How to stitch together scenes in 3D?

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:bust_in_silhouette: Asked By lacethespace

I’m trying to proceduraly stitch together a level from multiple rooms. Each room has several entrances that can be placed on walls, floor or ceiling. When two rooms are stitched together, their entrances have to align perfectly, both in position and in orientation.

Entrances are marked with invisible markers that are inside the room scene. They are positioned and rotated so that +Y is up and +Z points outward from the room. I place the room1 at world origin, and then I want to use GDScript to modify orientation and position of room2, so that marker1 and marker2 are perfectly aligned.

world Node
    room1  Spatial
        marker1  Spatial
    room2  Spatial
        marker2  Spatial

The tricky part is that marker2 is child of room2, and I need to manipulate room2 in order to align markers 1 and 2. It would make sense for marker to be a parent of room, but then I would only have one marker per room.

These transitions through coordinate systems are giving me a headache. Please help.

Edited heavily for clarity.

:bust_in_silhouette: Reply From: lacethespace

I worked out how to reliably do it, so I’m documenting the solution here. After it is executed, the room2 is placed so that markers are perfectly aligned in both position and orientation. Both rooms need to be present in world before function is executed, otherwise to_global() function won’t give correct position.

func stitch_rooms(room2, room2_marker, room1, room1_marker):
    room2.transform.basis =  room1.transform.basis * room1_marker.transform.basis * room2_marker.transform.basis.inverse().rotated(Vector3(0,1,0), PI)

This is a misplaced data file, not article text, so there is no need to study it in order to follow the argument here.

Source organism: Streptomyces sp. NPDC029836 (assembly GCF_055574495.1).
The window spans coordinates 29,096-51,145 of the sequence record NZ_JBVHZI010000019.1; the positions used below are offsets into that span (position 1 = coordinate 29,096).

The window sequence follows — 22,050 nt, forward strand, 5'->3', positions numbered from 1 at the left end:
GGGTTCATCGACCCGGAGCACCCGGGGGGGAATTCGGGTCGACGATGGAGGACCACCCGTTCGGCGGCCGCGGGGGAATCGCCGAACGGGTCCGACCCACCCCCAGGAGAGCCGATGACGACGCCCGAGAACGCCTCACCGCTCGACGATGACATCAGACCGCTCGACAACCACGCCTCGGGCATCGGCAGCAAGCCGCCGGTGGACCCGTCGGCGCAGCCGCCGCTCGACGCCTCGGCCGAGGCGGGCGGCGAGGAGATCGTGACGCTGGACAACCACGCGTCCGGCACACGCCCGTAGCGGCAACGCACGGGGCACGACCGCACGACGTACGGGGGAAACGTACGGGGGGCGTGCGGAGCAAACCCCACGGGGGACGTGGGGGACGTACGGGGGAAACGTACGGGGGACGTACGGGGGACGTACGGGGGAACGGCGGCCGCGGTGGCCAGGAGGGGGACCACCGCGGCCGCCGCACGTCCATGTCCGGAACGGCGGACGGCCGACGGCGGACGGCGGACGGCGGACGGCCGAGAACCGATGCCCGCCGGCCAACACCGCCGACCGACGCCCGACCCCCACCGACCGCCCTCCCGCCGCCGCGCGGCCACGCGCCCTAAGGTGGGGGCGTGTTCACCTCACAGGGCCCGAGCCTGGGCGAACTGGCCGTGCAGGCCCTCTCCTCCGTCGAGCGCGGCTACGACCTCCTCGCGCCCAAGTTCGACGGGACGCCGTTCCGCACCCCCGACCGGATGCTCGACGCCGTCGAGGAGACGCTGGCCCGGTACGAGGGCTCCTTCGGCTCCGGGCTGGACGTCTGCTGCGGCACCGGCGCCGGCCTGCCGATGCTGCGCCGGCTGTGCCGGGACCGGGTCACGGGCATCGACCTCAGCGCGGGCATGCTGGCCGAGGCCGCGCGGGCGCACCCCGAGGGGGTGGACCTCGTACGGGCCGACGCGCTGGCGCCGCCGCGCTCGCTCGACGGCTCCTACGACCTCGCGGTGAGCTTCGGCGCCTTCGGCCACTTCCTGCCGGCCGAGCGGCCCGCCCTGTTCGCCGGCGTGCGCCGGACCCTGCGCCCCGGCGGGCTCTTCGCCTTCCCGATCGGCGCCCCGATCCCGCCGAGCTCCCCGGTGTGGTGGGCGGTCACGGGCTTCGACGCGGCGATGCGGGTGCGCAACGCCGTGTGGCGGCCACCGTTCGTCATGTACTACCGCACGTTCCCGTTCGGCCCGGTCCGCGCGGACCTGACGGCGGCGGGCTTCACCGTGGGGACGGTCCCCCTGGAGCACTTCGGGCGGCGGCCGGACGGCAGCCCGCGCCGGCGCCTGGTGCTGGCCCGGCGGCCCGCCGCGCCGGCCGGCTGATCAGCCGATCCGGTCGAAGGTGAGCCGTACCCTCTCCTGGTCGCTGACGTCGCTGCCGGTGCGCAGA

room2.transform.origin += room1_marker.to_global(Vector3(0,0,0)) - room2_marker.to_global(Vector3(0,0,0))

First step is setting room2’s orientation, so that it is aligned with marker1 but rotated by 180deg. Transformations are:

  • Compensate for any rotation of room1 by orienting room2 to same direction
  • If marker1 has different orientation than room1, apply that orientation as well
  • The marker2 is inside the room2, so it’s orientation is inversed to compensate for it’s orientation
  • Rotate by 180deg around Y axis so that room2 extends out of room1 instead of overlapping it

Once the orientation is correct, markers 1 and 2 need to be placed at same spot in space. There are probably better solutions, but this works. Take global position of marker1 and marker2, subtract them to get translation vector, and apply that vector to room2 position.

This function should work for any prior orientation of objects and markers. It is useful for stitching scenes in procedural 3D world, and also for modular systems where parts are to be placed in slots. It would work for placing gems on swords, for constructing buildings out of blocks, for modular vehicles and other similar stuff. I hope it’s useful to someone.